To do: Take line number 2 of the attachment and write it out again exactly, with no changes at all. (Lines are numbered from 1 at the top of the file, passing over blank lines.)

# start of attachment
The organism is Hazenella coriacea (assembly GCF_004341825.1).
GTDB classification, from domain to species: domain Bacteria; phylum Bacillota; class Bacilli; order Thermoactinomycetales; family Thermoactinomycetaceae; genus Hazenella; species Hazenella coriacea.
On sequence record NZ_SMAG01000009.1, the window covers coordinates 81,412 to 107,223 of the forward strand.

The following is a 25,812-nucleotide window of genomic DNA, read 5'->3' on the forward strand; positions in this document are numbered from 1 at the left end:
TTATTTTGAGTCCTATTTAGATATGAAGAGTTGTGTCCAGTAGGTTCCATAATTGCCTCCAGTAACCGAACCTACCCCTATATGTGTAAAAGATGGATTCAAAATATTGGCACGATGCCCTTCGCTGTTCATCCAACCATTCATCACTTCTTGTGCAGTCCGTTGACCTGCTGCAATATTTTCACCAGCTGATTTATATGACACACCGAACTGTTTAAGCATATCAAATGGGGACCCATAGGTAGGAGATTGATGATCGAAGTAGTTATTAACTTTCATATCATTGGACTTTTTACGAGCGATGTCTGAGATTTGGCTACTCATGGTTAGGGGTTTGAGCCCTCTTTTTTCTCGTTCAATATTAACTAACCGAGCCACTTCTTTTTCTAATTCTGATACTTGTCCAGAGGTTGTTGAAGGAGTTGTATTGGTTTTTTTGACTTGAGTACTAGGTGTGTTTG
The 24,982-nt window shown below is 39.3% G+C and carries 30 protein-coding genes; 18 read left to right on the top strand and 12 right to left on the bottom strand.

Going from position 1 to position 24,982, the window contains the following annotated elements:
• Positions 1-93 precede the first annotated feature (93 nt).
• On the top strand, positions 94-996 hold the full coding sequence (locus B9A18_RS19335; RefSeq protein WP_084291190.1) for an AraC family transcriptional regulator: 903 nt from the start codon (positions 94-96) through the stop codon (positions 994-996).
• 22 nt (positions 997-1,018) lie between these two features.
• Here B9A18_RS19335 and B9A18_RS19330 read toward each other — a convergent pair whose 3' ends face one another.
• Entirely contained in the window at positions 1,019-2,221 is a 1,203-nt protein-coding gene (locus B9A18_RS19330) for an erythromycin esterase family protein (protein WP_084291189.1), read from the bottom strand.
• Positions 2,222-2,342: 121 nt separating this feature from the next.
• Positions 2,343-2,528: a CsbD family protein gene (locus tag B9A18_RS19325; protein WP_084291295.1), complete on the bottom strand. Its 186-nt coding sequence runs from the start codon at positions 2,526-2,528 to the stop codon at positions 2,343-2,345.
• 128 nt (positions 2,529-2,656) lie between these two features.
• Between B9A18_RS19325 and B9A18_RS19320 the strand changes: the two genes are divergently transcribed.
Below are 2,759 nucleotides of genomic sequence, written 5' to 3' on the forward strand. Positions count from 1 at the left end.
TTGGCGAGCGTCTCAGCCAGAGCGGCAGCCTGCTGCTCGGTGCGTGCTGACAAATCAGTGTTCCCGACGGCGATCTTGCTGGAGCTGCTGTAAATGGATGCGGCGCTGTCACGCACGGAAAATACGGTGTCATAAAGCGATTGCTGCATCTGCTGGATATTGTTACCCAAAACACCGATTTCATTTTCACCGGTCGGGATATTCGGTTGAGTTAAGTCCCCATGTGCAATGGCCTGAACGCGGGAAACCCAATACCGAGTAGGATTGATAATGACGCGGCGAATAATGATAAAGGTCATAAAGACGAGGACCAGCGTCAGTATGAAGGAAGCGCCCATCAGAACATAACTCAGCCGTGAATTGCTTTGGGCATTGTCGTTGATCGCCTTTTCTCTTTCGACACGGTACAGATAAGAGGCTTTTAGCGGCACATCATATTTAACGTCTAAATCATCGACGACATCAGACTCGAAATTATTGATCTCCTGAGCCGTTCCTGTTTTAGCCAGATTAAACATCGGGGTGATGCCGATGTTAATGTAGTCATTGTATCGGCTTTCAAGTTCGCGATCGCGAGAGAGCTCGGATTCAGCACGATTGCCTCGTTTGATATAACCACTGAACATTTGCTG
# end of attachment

GTDB classification, from domain to species: domain Bacteria; phylum Bacillota; class Bacilli; order Thermoactinomycetales; family Thermoactinomycetaceae; genus Hazenella; species Hazenella coriacea.